Serum transferrin receptor levels have been used as a better indicator of iron deficiency, as it helps in diagnosing coexistent iron deficiency in anaemia of chronic disorders as is uninfluenced by the degree of inflammation.4 Thus, sTfR is expected to be a better clinical measure of iron status in inflammatory conditions as it is neither effected by erythropoiesis nor inflammation.12 It also helps in monitoring extent of erythropoiesis.6 The increased sTfR in our study explains decreased intracellular iron which tends to increase iron absorption.13 The decreased iron levels with increased ferritin are also reported in our previous study.14 and another study by our group suggests sTfR to be a better marker for iron demand in the body.
All the researchers have agreed that ferritin is sensitive to excessive body iron stores and inflammation. On the contrary, sTfR reflects the degree of the tissue iron supply and is not influenced by acute or chronic inflammation. Because of this complementary relationship between these 2 indices with respect to measurements of body iron stores, the sTfR-ferritin ratio was suggested to be a better marker than ferritin to measure a wide range of iron status.15,16
Therefore, evaluation of iron status in patients with chronic disease requires different serum ferritin cut-offs according to diagnostic classification, and the sTfR-F index adds information on patients with chronic inflammation or infection. Several researchers have employed sTfR/ log ferritin ratio, sTfR-F index as the tool for the diagnosis of iron deficiency anaemia and a cut-off value of >1.85 has been determined.17 In another study, the mean index was >1.4, indicating iron deficiency anaemia co-existing with anaemia of chronic disease; however, index up to 1.3 shows merely an anaemia of chronic disease.6 There are a few prospective studies which have investigated the associations of the sTfR-ferritin ratio with coronary heart disease (CHD). In a small case-control study conducted in Finland, a lower sTfR-ferritin ratio was associated with an elevated risk of CHD;15 but this association was not present in another retrospective case-control study.18 We observed that sTfR-ferritin ratio had a positive correlation with GFR.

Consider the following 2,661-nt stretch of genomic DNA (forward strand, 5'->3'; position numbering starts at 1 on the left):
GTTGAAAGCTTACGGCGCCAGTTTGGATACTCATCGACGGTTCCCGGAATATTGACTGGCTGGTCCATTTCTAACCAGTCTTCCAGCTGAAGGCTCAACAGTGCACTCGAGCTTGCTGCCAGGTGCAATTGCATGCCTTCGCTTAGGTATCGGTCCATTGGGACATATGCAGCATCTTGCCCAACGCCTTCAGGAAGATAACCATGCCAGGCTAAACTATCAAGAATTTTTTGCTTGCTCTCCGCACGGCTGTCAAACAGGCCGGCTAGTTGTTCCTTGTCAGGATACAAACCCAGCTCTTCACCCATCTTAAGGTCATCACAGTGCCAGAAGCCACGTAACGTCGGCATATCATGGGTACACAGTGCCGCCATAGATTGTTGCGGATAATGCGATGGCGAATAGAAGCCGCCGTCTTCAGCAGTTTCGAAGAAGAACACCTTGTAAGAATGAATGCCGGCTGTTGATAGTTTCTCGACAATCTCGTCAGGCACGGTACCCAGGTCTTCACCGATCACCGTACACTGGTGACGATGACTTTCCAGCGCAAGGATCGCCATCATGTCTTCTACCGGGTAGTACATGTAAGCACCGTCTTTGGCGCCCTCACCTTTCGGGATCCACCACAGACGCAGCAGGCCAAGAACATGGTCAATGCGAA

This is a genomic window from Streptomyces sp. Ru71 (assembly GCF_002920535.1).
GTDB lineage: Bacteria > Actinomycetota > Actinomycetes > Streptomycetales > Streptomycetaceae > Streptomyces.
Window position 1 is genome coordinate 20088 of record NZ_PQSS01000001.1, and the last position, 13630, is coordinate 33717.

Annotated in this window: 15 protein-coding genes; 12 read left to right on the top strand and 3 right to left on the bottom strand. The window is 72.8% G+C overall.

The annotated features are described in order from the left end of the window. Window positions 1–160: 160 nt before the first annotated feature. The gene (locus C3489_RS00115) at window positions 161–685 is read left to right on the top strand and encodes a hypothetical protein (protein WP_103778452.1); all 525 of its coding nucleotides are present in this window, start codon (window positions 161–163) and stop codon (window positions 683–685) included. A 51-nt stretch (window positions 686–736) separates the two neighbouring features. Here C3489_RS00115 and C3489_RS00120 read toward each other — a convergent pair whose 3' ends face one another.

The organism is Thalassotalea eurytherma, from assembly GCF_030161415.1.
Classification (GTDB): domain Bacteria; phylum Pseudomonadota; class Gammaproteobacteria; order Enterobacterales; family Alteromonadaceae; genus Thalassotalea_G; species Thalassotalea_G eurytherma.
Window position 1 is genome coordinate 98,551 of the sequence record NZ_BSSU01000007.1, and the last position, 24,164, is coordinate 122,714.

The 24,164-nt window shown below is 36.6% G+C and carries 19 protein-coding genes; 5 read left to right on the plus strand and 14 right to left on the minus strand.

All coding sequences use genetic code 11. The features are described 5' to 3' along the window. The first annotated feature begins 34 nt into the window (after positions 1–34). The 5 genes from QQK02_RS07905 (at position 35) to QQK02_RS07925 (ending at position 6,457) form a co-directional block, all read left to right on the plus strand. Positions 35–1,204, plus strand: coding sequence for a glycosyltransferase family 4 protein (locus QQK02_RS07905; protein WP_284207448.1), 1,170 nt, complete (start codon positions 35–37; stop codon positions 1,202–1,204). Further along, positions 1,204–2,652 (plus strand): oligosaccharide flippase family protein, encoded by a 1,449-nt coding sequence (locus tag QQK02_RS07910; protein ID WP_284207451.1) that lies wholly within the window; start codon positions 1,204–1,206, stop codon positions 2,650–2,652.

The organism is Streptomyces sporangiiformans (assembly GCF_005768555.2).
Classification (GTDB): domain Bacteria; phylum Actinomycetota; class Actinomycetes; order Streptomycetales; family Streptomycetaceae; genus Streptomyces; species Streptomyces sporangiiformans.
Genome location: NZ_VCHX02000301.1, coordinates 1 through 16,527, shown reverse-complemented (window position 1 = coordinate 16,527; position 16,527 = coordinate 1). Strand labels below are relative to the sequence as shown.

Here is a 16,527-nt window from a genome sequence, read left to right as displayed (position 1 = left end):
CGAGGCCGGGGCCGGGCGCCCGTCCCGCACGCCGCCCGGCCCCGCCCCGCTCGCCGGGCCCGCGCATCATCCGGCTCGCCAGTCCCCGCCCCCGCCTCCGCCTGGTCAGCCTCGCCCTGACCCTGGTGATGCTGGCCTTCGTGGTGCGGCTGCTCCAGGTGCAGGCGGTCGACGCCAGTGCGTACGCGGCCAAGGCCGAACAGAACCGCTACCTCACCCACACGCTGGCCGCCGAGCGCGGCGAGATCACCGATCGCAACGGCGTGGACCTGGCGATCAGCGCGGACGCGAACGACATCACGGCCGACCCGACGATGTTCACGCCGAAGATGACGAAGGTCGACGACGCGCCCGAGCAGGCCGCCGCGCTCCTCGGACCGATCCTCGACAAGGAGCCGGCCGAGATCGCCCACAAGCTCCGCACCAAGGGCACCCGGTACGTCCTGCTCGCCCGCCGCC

It is important to assess iron stores to assess the status and risk of premature acute myocardial infarction. In the progression of CKD, cardiovascular events are the major cause of death.19 Functional iron deficiency at the same time develops during treatment with recombinant human erythropoietin and in the infectious state and during the inflammatory process.19 The measurement of iron stores at this moment can give an insight to the status of kidney functions in CKD patients. Our study involved different stages of CKD patients, and thus the mean age of the four groups was not comparable. The BMI of the four groups was significantly different, but a recent study shows that change in BMI does not reflect the progress of CKD as it is a vague parameter to judge the nutritional status as well as the body composition in such a disease. The increased BMI in our study groups could be due to water retention as these patients were not yet receiving dialysis treatment.20
Our study, however, reveals a decline in haemoglobin as well as iron levels across the four groups. Stancu et al. showed a similar decrease in haemoglobin levels in CKD patients.21 This could be due to the decreased intestinal iron absorption which is subsequent to increased ferritin concentration in the diseased patients. This is consistent with the reports of the previous study.22 The association of ratio of sTfR-ferritin with the risk of acute myocardial infarction and anaemia due to chronic inflammation in inflammatory bowel disease has been documented by researchers.23,24 We have emphasised broader scope of the sTfR-ferritin ratio with renal functions of CKD, nonetheless all integral components involved in progression of CKD need to be further expanded and validated with the recruitment of more patients from other nephrology units in subsequent studies.


The sTfR-ferritin ratio was lower in higher stages of CKD. Therefore, the ratio may be used as an index of measurement of renal function in CKD.
Disclaimer: None.
Conflict of Interest: None.
Source of Funding: Aga Khan University's Research Course Fund.